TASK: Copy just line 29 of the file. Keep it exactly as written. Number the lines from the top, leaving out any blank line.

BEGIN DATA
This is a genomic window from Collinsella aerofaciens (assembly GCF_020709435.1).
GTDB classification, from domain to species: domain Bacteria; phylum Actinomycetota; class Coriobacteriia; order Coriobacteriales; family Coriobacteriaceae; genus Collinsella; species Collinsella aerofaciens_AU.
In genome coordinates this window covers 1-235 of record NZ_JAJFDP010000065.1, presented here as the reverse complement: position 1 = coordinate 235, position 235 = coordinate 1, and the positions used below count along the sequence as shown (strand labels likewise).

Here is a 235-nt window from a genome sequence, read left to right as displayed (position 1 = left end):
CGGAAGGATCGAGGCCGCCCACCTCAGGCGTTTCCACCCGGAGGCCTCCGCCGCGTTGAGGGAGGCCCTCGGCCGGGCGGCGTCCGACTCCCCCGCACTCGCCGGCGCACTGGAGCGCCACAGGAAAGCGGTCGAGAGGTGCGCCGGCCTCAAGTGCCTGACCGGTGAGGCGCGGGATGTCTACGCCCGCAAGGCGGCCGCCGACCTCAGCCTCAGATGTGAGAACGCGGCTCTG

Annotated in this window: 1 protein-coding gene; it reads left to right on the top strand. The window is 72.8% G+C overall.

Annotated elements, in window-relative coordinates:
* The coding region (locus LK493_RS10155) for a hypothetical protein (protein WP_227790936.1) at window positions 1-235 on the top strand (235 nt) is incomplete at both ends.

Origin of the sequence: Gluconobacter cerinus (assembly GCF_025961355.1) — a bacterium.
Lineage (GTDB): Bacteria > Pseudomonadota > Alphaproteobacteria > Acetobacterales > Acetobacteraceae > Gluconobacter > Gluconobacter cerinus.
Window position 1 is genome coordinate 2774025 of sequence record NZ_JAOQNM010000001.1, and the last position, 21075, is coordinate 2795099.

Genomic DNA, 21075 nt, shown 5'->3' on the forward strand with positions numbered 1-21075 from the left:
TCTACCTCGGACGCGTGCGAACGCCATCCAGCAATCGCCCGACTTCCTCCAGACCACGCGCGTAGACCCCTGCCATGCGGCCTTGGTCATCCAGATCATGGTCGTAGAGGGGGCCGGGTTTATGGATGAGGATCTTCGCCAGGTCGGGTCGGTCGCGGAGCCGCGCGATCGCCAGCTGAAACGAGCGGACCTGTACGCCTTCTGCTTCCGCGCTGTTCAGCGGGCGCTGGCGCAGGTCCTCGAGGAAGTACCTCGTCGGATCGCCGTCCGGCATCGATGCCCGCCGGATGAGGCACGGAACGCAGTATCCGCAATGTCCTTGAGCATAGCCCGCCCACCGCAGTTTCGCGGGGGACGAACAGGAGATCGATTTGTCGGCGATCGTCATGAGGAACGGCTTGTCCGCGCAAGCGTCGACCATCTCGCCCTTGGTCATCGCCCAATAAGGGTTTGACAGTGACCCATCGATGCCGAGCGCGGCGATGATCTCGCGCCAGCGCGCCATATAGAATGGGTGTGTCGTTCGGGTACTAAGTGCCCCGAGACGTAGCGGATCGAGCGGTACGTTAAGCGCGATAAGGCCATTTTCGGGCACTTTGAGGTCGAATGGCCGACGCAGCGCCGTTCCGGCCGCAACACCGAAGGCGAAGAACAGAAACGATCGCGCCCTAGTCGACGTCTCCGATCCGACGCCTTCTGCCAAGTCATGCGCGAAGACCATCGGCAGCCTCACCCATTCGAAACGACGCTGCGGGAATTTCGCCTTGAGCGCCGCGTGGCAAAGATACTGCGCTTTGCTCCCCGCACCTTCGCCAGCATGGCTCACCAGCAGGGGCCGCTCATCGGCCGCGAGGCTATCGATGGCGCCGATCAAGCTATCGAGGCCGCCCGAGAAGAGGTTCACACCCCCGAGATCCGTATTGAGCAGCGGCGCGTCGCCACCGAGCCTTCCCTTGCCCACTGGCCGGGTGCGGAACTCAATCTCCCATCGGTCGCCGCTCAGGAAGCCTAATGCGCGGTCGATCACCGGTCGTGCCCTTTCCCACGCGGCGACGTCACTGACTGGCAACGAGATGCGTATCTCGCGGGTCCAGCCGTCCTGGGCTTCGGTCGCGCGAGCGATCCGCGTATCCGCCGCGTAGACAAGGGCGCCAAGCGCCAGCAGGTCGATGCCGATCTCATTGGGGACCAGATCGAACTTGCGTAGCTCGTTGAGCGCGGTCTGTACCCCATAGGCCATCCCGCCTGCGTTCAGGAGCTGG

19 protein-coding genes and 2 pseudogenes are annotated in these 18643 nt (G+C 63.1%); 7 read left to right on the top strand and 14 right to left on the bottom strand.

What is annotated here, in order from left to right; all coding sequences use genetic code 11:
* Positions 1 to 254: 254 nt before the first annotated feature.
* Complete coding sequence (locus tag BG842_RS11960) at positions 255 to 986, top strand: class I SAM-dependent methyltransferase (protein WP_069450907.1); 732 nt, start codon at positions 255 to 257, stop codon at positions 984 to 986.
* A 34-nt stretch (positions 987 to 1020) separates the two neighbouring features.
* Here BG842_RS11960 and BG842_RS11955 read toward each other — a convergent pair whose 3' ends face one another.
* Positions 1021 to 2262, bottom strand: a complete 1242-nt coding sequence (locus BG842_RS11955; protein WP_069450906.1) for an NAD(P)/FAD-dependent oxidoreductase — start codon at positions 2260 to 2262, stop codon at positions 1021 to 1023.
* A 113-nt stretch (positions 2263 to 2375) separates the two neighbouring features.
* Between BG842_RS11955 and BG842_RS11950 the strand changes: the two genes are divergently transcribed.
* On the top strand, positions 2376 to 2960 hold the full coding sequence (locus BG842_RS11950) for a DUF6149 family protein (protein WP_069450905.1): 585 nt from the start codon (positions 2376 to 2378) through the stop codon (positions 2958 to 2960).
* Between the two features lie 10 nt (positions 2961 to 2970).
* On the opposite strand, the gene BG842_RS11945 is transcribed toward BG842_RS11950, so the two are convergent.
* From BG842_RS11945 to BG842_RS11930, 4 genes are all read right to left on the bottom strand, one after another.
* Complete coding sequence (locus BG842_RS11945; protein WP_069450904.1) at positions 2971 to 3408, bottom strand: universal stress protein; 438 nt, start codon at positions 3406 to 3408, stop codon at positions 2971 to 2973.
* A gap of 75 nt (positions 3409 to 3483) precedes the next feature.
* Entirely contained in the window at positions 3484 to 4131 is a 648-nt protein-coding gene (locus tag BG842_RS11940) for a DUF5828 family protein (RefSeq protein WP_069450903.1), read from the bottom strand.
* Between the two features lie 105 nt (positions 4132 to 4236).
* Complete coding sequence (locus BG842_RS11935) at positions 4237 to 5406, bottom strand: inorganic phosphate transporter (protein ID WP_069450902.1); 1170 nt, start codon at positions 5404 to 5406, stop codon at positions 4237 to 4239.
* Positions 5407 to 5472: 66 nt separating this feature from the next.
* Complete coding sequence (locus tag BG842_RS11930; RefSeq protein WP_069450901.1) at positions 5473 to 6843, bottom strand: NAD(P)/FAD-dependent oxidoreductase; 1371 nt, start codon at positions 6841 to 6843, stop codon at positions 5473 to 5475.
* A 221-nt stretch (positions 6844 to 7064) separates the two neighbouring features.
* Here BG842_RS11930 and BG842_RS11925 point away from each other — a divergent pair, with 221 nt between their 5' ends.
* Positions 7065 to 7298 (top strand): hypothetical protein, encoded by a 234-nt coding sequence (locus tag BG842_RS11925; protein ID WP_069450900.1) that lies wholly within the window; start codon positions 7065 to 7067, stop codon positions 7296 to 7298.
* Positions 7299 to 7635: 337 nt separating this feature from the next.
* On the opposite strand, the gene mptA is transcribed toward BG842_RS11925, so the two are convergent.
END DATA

* Entirely contained in the window at positions 3484 to 4131 is a 648-nt protein-coding gene (locus tag BG842_RS11940) for a DUF5828 family protein (RefSeq protein WP_069450903.1), read from the bottom strand.